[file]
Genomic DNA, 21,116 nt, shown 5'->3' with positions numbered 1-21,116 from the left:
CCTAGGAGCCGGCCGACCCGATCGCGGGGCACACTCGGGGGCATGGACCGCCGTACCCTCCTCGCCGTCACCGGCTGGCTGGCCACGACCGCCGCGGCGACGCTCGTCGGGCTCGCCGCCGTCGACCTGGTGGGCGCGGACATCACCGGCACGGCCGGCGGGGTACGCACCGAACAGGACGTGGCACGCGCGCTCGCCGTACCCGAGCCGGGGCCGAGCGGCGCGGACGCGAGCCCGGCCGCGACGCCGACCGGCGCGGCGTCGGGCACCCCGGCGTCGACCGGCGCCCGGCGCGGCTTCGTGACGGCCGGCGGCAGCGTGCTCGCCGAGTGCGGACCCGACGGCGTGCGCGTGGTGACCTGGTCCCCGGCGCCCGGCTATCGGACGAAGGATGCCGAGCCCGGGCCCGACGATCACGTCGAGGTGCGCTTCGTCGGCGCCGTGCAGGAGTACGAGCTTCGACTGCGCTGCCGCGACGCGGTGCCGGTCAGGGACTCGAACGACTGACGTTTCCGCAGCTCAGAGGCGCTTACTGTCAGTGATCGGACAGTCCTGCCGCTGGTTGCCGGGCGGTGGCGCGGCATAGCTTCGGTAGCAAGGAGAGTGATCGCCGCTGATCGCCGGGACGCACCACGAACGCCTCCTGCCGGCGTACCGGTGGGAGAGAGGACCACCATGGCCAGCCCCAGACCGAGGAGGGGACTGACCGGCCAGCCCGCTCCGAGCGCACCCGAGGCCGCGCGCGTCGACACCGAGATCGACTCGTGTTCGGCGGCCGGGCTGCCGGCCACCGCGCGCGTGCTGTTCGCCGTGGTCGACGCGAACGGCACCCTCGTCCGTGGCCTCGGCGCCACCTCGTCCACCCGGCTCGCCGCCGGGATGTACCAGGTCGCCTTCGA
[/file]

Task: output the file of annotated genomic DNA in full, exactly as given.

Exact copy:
Genomic DNA, 21,116 nt, shown 5'->3' with positions numbered 1-21,116 from the left:
CCTAGGAGCCGGCCGACCCGATCGCGGGGCACACTCGGGGGCATGGACCGCCGTACCCTCCTCGCCGTCACCGGCTGGCTGGCCACGACCGCCGCGGCGACGCTCGTCGGGCTCGCCGCCGTCGACCTGGTGGGCGCGGACATCACCGGCACGGCCGGCGGGGTACGCACCGAACAGGACGTGGCACGCGCGCTCGCCGTACCCGAGCCGGGGCCGAGCGGCGCGGACGCGAGCCCGGCCGCGACGCCGACCGGCGCGGCGTCGGGCACCCCGGCGTCGACCGGCGCCCGGCGCGGCTTCGTGACGGCCGGCGGCAGCGTGCTCGCCGAGTGCGGACCCGACGGCGTGCGCGTGGTGACCTGGTCCCCGGCGCCCGGCTATCGGACGAAGGATGCCGAGCCCGGGCCCGACGATCACGTCGAGGTGCGCTTCGTCGGCGCCGTGCAGGAGTACGAGCTTCGACTGCGCTGCCGCGACGCGGTGCCGGTCAGGGACTCGAACGACTGACGTTTCCGCAGCTCAGAGGCGCTTACTGTCAGTGATCGGACAGTCCTGCCGCTGGTTGCCGGGCGGTGGCGCGGCATAGCTTCGGTAGCAAGGAGAGTGATCGCCGCTGATCGCCGGGACGCACCACGAACGCCTCCTGCCGGCGTACCGGTGGGAGAGAGGACCACCATGGCCAGCCCCAGACCGAGGAGGGGACTGACCGGCCAGCCCGCTCCGAGCGCACCCGAGGCCGCGCGCGTCGACACCGAGATCGACTCGTGTTCGGCGGCCGGGCTGCCGGCCACCGCGCGCGTGCTGTTCGCCGTGGTCGACGCGAACGGCACCCTCGTCCGTGGCCTCGGCGCCACCTCGTCCACCCGGCTCGCCGCCGGGATGTACCAGGTCGCCTTCGA